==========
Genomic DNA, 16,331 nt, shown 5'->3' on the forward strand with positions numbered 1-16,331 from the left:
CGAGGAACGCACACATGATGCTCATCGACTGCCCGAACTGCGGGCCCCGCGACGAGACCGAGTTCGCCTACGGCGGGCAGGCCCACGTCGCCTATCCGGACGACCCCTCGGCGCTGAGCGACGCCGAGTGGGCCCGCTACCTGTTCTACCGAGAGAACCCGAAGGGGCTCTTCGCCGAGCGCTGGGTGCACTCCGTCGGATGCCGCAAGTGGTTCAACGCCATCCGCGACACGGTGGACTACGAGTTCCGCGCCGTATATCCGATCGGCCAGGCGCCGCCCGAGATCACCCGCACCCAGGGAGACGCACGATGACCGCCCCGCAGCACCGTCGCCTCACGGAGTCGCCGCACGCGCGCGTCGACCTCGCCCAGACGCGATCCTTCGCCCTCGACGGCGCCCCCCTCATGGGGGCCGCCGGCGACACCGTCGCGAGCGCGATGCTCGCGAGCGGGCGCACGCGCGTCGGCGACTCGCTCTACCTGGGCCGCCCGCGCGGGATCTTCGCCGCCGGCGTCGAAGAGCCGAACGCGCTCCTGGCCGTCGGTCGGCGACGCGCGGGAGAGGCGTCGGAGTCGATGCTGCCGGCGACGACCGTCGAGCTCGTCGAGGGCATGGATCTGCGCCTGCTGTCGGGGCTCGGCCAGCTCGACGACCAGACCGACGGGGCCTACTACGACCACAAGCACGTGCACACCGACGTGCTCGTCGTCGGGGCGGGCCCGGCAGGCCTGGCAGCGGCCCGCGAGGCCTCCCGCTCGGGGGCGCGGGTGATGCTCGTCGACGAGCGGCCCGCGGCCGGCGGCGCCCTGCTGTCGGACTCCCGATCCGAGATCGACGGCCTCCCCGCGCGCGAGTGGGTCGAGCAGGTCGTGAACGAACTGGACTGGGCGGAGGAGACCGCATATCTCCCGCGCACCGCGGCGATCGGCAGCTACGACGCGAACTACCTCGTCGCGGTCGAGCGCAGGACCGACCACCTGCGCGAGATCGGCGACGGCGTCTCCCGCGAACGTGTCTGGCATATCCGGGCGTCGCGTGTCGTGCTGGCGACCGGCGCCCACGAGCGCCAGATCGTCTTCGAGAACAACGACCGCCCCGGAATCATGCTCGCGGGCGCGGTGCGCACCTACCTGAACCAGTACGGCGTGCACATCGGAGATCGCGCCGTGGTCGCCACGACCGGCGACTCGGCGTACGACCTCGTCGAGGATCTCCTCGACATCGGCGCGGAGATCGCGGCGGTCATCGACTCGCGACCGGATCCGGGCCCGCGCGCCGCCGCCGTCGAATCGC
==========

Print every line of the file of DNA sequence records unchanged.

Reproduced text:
Genomic DNA, 16,331 nt, shown 5'->3' on the forward strand with positions numbered 1-16,331 from the left:
CGAGGAACGCACACATGATGCTCATCGACTGCCCGAACTGCGGGCCCCGCGACGAGACCGAGTTCGCCTACGGCGGGCAGGCCCACGTCGCCTATCCGGACGACCCCTCGGCGCTGAGCGACGCCGAGTGGGCCCGCTACCTGTTCTACCGAGAGAACCCGAAGGGGCTCTTCGCCGAGCGCTGGGTGCACTCCGTCGGATGCCGCAAGTGGTTCAACGCCATCCGCGACACGGTGGACTACGAGTTCCGCGCCGTATATCCGATCGGCCAGGCGCCGCCCGAGATCACCCGCACCCAGGGAGACGCACGATGACCGCCCCGCAGCACCGTCGCCTCACGGAGTCGCCGCACGCGCGCGTCGACCTCGCCCAGACGCGATCCTTCGCCCTCGACGGCGCCCCCCTCATGGGGGCCGCCGGCGACACCGTCGCGAGCGCGATGCTCGCGAGCGGGCGCACGCGCGTCGGCGACTCGCTCTACCTGGGCCGCCCGCGCGGGATCTTCGCCGCCGGCGTCGAAGAGCCGAACGCGCTCCTGGCCGTCGGTCGGCGACGCGCGGGAGAGGCGTCGGAGTCGATGCTGCCGGCGACGACCGTCGAGCTCGTCGAGGGCATGGATCTGCGCCTGCTGTCGGGGCTCGGCCAGCTCGACGACCAGACCGACGGGGCCTACTACGACCACAAGCACGTGCACACCGACGTGCTCGTCGTCGGGGCGGGCCCGGCAGGCCTGGCAGCGGCCCGCGAGGCCTCCCGCTCGGGGGCGCGGGTGATGCTCGTCGACGAGCGGCCCGCGGCCGGCGGCGCCCTGCTGTCGGACTCCCGATCCGAGATCGACGGCCTCCCCGCGCGCGAGTGGGTCGAGCAGGTCGTGAACGAACTGGACTGGGCGGAGGAGACCGCATATCTCCCGCGCACCGCGGCGATCGGCAGCTACGACGCGAACTACCTCGTCGCGGTCGAGCGCAGGACCGACCACCTGCGCGAGATCGGCGACGGCGTCTCCCGCGAACGTGTCTGGCATATCCGGGCGTCGCGTGTCGTGCTGGCGACCGGCGCCCACGAGCGCCAGATCGTCTTCGAGAACAACGACCGCCCCGGAATCATGCTCGCGGGCGCGGTGCGCACCTACCTGAACCAGTACGGCGTGCACATCGGAGATCGCGCCGTGGTCGCCACGACCGGCGACTCGGCGTACGACCTCGTCGAGGATCTCCTCGACATCGGCGCGGAGATCGCGGCGGTCATCGACTCGCGACCGGATCCGGGCCCGCGCGCCGCCGCCGTCGAATCGC